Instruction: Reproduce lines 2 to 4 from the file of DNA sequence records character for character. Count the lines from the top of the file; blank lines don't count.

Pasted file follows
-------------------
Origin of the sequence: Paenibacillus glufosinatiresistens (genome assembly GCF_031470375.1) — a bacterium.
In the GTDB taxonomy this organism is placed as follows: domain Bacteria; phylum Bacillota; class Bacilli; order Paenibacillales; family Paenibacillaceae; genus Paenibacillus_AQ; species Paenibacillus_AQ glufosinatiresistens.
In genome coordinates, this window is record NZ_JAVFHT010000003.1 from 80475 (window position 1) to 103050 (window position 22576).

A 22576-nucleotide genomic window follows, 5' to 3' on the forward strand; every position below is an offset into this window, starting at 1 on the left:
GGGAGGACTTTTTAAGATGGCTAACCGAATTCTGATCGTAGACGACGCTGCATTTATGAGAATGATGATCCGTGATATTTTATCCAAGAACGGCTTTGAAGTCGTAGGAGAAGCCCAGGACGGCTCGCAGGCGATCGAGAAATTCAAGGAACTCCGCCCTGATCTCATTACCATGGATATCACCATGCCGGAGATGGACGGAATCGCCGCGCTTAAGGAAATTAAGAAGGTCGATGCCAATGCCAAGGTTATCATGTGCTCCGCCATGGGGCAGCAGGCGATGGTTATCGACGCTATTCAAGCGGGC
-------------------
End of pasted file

In the GTDB taxonomy this organism is placed as follows: domain Bacteria; phylum Bacillota; class Bacilli; order Paenibacillales; family Paenibacillaceae; genus Paenibacillus_AQ; species Paenibacillus_AQ glufosinatiresistens.
In genome coordinates, this window is record NZ_JAVFHT010000003.1 from 80475 (window position 1) to 103050 (window position 22576).

A 22576-nucleotide genomic window follows, 5' to 3' on the forward strand; every position below is an offset into this window, starting at 1 on the left: